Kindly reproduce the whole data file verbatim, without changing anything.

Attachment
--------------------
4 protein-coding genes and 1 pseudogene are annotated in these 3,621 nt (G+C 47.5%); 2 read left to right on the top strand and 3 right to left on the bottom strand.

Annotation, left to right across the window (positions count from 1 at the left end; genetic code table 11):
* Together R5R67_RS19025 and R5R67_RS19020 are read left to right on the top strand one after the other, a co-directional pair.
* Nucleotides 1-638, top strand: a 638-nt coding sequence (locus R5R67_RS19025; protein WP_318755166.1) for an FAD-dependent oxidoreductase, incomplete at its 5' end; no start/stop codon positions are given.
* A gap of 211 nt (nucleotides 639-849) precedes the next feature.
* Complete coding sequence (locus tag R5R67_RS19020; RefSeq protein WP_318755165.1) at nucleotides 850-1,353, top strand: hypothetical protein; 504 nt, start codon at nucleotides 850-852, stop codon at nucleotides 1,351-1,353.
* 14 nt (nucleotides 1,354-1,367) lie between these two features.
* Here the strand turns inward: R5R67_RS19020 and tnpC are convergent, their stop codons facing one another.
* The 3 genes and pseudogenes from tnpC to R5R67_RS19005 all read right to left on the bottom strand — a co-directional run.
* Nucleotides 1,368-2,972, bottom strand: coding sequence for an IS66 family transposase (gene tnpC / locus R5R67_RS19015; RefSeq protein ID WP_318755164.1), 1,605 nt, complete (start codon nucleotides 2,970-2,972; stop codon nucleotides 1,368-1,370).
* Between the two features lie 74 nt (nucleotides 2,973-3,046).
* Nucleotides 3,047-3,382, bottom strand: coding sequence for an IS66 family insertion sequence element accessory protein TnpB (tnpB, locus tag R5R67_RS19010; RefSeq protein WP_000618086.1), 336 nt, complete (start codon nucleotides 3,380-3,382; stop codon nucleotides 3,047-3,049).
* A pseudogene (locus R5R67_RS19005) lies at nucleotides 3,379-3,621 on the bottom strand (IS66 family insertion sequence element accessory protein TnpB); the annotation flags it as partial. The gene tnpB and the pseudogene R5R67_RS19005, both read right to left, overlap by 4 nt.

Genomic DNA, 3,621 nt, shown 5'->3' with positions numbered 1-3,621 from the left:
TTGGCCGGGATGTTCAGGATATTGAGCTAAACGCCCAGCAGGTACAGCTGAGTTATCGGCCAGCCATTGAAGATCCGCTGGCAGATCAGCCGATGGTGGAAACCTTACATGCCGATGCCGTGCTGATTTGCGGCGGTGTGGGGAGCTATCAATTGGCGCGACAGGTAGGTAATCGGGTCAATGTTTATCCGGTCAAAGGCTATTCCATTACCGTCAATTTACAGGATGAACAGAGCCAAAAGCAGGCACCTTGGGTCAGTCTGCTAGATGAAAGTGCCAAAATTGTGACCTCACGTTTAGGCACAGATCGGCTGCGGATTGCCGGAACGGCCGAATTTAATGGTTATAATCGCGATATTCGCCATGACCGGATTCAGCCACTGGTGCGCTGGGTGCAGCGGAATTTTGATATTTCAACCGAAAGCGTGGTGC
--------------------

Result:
4 protein-coding genes and 1 pseudogene are annotated in these 3,621 nt (G+C 47.5%); 2 read left to right on the top strand and 3 right to left on the bottom strand.

Annotation, left to right across the window (positions count from 1 at the left end; genetic code table 11):
* Together R5R67_RS19025 and R5R67_RS19020 are read left to right on the top strand one after the other, a co-directional pair.
* Nucleotides 1-638, top strand: a 638-nt coding sequence (locus R5R67_RS19025; protein WP_318755166.1) for an FAD-dependent oxidoreductase, incomplete at its 5' end; no start/stop codon positions are given.
* A gap of 211 nt (nucleotides 639-849) precedes the next feature.
* Complete coding sequence (locus tag R5R67_RS19020; RefSeq protein WP_318755165.1) at nucleotides 850-1,353, top strand: hypothetical protein; 504 nt, start codon at nucleotides 850-852, stop codon at nucleotides 1,351-1,353.
* 14 nt (nucleotides 1,354-1,367) lie between these two features.
* Here the strand turns inward: R5R67_RS19020 and tnpC are convergent, their stop codons facing one another.
* The 3 genes and pseudogenes from tnpC to R5R67_RS19005 all read right to left on the bottom strand — a co-directional run.
* Nucleotides 1,368-2,972, bottom strand: coding sequence for an IS66 family transposase (gene tnpC / locus R5R67_RS19015; RefSeq protein ID WP_318755164.1), 1,605 nt, complete (start codon nucleotides 2,970-2,972; stop codon nucleotides 1,368-1,370).
* Between the two features lie 74 nt (nucleotides 2,973-3,046).
* Nucleotides 3,047-3,382, bottom strand: coding sequence for an IS66 family insertion sequence element accessory protein TnpB (tnpB, locus tag R5R67_RS19010; RefSeq protein WP_000618086.1), 336 nt, complete (start codon nucleotides 3,380-3,382; stop codon nucleotides 3,047-3,049).
* A pseudogene (locus R5R67_RS19005) lies at nucleotides 3,379-3,621 on the bottom strand (IS66 family insertion sequence element accessory protein TnpB); the annotation flags it as partial. The gene tnpB and the pseudogene R5R67_RS19005, both read right to left, overlap by 4 nt.

Genomic DNA, 3,621 nt, shown 5'->3' with positions numbered 1-3,621 from the left:
TTGGCCGGGATGTTCAGGATATTGAGCTAAACGCCCAGCAGGTACAGCTGAGTTATCGGCCAGCCATTGAAGATCCGCTGGCAGATCAGCCGATGGTGGAAACCTTACATGCCGATGCCGTGCTGATTTGCGGCGGTGTGGGGAGCTATCAATTGGCGCGACAGGTAGGTAATCGGGTCAATGTTTATCCGGTCAAAGGCTATTCCATTACCGTCAATTTACAGGATGAACAGAGCCAAAAGCAGGCACCTTGGGTCAGTCTGCTAGATGAAAGTGCCAAAATTGTGACCTCACGTTTAGGCACAGATCGGCTGCGGATTGCCGGAACGGCCGAATTTAATGGTTATAATCGCGATATTCGCCATGACCGGATTCAGCCACTGGTGCGCTGGGTGCAGCGGAATTTTGATATTTCAACCGAAAGCGTGGTGC